But Schumer and other Democrats based their opposition in large part on fears that Kavanaugh would band together with the court's four conservative justices to restrict abortion rights and further undermine the Affordable Care Act. "He is a brilliant jurist with a clear and effective writing style, universally regarded as one of the finest and sharpest legal minds of our time".
Continuing from the podium Monday evening, Kavanaugh said that he was "deeply honored" to be nominated to serve as Kennedy's replacement - Kavanaugh served as a clerk for Kennedy in the past. The president has said he wants a nominee who could serve on the high court for decades. Some conservative activists have questioned whether he would rule sufficiently aggressively as a justice.
The president has already begun using the high court vacancy as a rallying cry as he campaigns for Republicans across the country. He was said to be the leading contender in the days after Justice Anthony M. Kennedy announced his retirement. "Judge Kavanaugh clearly understands the proper role of a judge is to interpret the law as it is written and apply the law impartially".
FILE - U.S. President Donald Trump listens as Justice Anthony Kennedy speaks before swearing in Judge Neil Gorsuch as an Associate Supreme Court Justice at the White House in Washington, April 10, 2017.
Looking ahead to his confirmation hearings, Kavanaugh said, "I will tell each senator that I revere the Constitution".
He previously worked for Kenneth Starr, the independent counsel who investigated Democratic former President Bill Clinton in the 1990s.
Interested in Supreme Court?
Republican Senator John Kennedy of Louisiana said he was bracing for a tough confirmation battle as Democrats focus on abortion.
"I have no doubt that many members of Congress and outside groups will announce how they stand on the nominee before doing their due diligence and instead just take a partisan stance-but that isn't how I work", her statement read. Republicans now control that number of Senate seats, although one of their number, Senator John McCain, is at home in Arizona battling cancer. He is hoping to replicate his successful announcement of Justice Neil Gorsuch previous year.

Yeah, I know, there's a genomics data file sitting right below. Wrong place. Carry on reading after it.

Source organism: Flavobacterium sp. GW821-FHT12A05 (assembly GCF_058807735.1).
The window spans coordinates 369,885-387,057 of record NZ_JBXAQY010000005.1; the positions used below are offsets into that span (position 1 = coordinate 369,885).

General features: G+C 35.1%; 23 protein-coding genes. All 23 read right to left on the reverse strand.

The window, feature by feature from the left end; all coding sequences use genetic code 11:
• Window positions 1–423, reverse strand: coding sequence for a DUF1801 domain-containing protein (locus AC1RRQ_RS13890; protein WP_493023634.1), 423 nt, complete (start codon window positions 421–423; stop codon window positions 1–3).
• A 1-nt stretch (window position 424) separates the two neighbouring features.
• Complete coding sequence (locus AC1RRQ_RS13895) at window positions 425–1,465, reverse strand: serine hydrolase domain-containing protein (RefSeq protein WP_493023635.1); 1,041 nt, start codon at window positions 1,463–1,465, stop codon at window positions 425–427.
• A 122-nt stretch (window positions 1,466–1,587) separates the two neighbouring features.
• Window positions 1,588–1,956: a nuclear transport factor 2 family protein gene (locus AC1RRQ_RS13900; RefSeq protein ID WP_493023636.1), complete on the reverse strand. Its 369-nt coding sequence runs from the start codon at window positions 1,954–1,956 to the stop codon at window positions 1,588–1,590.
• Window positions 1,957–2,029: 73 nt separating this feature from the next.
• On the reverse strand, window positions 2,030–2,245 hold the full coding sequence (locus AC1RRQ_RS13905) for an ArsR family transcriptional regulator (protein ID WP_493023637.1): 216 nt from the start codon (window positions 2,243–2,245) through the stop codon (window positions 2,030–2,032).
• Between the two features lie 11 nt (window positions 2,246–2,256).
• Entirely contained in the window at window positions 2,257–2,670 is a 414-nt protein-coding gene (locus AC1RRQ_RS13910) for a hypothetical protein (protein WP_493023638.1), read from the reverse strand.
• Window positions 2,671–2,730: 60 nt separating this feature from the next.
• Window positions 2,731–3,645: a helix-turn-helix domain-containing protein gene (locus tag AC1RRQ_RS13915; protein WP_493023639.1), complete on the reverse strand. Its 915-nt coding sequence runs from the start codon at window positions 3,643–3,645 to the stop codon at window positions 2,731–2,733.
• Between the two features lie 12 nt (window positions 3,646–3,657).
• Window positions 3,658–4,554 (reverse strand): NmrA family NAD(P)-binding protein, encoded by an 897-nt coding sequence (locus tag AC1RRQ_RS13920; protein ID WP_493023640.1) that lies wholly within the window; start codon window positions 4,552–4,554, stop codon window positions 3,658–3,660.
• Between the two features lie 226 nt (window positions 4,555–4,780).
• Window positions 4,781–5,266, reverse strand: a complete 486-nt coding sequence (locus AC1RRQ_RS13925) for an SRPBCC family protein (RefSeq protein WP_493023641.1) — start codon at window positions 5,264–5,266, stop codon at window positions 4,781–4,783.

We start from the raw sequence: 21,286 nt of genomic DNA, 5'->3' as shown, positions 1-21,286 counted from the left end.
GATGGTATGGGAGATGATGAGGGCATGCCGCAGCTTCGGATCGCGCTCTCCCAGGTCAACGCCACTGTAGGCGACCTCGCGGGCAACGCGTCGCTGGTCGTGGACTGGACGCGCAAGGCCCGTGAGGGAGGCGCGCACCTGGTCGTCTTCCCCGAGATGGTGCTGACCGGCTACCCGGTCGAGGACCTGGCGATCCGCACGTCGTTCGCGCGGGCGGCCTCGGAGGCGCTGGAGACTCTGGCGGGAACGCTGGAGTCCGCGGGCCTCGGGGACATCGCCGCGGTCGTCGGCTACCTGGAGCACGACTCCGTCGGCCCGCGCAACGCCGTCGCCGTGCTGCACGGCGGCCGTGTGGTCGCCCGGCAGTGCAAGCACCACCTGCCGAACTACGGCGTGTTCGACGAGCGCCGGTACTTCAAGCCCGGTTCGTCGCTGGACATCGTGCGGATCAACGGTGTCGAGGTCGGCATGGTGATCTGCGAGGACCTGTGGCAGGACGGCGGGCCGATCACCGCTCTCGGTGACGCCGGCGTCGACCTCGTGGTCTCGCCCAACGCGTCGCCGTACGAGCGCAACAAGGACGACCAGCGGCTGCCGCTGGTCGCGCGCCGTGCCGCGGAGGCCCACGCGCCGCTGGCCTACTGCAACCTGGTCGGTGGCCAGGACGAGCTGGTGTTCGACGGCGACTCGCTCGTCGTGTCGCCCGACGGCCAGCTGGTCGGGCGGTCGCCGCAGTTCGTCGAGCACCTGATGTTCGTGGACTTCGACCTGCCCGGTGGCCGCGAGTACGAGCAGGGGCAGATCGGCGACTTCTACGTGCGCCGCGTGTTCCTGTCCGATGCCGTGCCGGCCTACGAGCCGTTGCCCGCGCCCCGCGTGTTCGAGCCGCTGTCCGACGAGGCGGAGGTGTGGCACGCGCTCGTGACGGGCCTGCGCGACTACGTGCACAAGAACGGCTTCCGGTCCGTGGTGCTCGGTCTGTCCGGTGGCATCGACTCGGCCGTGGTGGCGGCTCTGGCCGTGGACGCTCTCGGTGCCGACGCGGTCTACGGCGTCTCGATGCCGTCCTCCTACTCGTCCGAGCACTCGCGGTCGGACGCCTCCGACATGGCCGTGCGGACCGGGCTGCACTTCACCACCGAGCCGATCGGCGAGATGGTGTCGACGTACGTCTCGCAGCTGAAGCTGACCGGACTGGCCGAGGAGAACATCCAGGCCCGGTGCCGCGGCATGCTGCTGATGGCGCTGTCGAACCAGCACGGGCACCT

Smoke from Yolo fire blankets north, central Solano
The Spring Fire , which had burned more than 56,000 acres as of Monday, is the largest fire that's now burning in Colorado . Investigators have not released other details except to say that they don't think he intentionally started the fire .
Both were invited to the White House on Monday to participate in Trump's announcement, but they both declined the invitation. "He will make a superb Justice of the Supreme Court of the United States".
Democrats have turned their attention to pressuring two Republicans, Sens.
Republicans are eager for conservatives to gain a firm majority on the court.
Democrats are certain to press Trump's latest nominee on the landmark 1973 Roe v Wade ruling that legalised abortion nationwide, a decision some conservatives - particularly conservative Christians - have long wanted to overturn.
Democrats plan a confrontation centered on abortion and healthcare, hoping to either scuttle the nomination process completely or delay it until after November in the hope of winning extra seats in the Senate to force Trump to compromise.
While Kavanaugh's confirmation hearing will take place in the fall, Senate Majority Leader Mitch McConnell already warned Trump that his nominee might have a hard confirmation battle over the other shortlisted candidates.
Groups that support abortion rights are planning a "Day of Action" for August 26, the anniversary of the 1920 adoption of the 19th Amendment giving women the right to vote. Trump has been struggling with Kavanaugh's association with the Bush family, however, an issue the Post calls the "Bush factor".
The president and White House officials involved in the process have fielded calls and messages and have been on the receiving end of public pleas and op-eds for or against specific candidates since Kennedy announced on June 27 that he would retire this summer. Trump pledged in 2016 that he would be "putting pro-life justices on the court".
Current justices range in age from Elena Kagan, 58, to Ruth Bader Ginsburg, 85.